The wind shear is forecast to remain in the moderate to marginal range, 15-25 knots, over the remainder of Hanna's life. There is a large amount of dry continental air lying between Hanna and South Carolina, which will continue to cause problems for the storm. However, sea surface temperatures are a warm 29°C. The main intensity models, which yesterday thought that Hanna would not become a hurricane--have changed their tune. The HWRF the the most aggressive, predicting that Hanna will come ashore in northern South Carolina as a Category 1 hurricane with 90 mph winds early Saturday morning. The other intensity guidance is less aggressive, predicting top winds in the 55-75 mph range at landfall. Given the rather subtropical appearance of Hanna, with the heaviest thunderstorms well removed from the center, plus the rather high wind shear over the storm, rapid intensification is very unlikely. A tropical storm needs to have its heaviest thunderstorms close to the center in order to undergo significant strengthening. Hanna should intensify slowly, if at all, and be no stronger than a Category 1 hurricane with 80 mph winds at landfall in the U.S.
Figure 2. Latest satellite image of Ike.
Hurricane Ike has become a large and dangerous Cape Verdes-type hurricane much earlier than expected. With a remarkable burst of rapid intensification, Ike went from a tropical storm with 70 mph winds to a Category 4 hurricane with 135 mph winds in just 12 hours. We're lucky Ike wasn't bearing down on the Florida Keys, Tampa, or some other vulnerable populated area when this very rapid and unforecast strengthening occurred. There would have been no time to evacuate, resulting in heavy loss of life. It's situations like this that scare the bejeebers out of hurricane forecasters, and make us call for the very reasonable sums of money needed to be invested to improve hurricane intensity forecasts. We can do much better with intensity forecasts if we spend a few tens of millions per year more in such efforts. The payoff could well be the ability to foresee rapid intensification like Ike's, and prevent a major catastrophe.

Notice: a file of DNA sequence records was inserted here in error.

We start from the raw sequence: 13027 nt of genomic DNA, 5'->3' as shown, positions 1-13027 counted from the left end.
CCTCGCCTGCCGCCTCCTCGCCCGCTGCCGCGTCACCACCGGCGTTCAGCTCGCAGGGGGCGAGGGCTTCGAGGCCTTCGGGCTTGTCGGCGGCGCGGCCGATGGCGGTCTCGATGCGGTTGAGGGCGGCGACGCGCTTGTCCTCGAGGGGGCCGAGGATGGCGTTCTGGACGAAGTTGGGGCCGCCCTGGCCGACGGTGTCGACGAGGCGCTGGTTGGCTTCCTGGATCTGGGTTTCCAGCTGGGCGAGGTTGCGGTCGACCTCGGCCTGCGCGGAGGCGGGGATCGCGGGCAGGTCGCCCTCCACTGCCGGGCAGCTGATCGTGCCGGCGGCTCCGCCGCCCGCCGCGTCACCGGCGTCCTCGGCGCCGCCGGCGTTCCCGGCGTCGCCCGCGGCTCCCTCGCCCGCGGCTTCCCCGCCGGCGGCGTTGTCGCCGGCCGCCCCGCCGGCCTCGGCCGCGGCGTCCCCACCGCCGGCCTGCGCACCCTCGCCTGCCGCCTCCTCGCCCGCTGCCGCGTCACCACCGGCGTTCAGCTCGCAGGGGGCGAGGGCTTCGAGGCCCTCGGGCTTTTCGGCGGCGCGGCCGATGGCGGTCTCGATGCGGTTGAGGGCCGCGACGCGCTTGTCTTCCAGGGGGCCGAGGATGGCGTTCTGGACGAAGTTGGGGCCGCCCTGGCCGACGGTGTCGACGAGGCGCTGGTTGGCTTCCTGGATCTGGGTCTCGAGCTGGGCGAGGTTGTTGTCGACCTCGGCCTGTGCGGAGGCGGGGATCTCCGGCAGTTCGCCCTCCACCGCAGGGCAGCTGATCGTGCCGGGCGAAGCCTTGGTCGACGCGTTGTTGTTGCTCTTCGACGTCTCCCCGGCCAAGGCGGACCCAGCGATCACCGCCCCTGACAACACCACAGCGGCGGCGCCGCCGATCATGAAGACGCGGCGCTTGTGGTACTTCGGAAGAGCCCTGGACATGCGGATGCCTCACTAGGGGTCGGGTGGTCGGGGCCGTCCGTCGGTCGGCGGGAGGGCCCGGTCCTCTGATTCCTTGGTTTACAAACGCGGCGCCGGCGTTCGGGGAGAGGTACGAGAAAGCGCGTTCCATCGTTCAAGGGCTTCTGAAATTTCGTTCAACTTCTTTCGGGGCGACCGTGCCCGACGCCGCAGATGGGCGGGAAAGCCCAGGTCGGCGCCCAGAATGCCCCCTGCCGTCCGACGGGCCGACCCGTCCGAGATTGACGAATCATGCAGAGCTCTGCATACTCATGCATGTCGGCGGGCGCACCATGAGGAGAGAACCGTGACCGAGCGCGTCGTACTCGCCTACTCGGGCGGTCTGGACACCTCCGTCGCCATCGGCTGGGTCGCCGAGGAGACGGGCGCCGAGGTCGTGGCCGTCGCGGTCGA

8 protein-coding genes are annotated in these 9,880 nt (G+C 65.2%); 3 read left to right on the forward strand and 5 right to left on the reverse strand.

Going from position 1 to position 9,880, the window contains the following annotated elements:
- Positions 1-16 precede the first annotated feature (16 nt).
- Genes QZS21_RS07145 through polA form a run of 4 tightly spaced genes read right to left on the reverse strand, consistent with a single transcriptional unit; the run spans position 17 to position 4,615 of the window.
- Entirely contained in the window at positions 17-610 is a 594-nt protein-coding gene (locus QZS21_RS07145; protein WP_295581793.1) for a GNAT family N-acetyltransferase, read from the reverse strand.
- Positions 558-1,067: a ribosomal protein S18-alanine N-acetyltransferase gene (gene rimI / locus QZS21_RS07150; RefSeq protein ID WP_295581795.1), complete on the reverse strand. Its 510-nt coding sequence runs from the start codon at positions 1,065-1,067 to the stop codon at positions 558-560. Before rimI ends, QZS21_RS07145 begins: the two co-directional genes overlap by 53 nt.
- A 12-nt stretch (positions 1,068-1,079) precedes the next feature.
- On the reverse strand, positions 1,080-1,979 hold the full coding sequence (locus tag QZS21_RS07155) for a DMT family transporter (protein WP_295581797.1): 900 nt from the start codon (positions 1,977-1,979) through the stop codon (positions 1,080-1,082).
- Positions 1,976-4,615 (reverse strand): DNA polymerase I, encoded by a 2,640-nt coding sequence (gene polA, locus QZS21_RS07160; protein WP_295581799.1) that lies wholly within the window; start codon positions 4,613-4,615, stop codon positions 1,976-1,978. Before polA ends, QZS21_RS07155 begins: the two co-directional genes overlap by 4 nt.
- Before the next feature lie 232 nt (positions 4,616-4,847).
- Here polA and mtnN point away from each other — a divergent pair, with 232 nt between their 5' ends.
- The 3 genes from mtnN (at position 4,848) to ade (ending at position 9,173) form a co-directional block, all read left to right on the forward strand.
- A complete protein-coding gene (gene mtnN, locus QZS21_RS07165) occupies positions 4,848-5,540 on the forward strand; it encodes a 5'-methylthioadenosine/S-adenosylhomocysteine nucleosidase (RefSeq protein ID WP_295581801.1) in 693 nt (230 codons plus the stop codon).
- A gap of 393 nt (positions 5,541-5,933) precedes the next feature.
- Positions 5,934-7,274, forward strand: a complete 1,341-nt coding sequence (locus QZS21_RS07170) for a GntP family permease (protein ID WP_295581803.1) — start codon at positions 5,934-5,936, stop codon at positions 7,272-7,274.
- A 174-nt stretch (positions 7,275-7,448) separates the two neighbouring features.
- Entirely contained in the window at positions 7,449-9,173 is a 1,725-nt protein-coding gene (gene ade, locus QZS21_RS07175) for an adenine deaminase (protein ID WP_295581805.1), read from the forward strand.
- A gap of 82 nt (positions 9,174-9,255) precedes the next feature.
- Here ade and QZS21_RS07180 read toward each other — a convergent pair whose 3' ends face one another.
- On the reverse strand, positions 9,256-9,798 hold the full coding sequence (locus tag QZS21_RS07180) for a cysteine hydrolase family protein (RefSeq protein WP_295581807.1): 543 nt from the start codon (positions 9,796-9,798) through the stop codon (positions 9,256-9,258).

Visible satellite loops of Ike show the classic signatures of a major hurricane--a well-formed eye, plenty of spiral bands, and well-established upper-level outflow. However, the storm has a squashed appearance, and is missing a chunk on the northwest side. This is due to 20 knots of wind shear impacting the storm, thanks to strong upper-level winds out of the northwest. However, Ike has formed a strong eyewall, and the high angular momentum of these eyewall winds are keeping the shear from disrupting its inner core.
Track forecast for Ike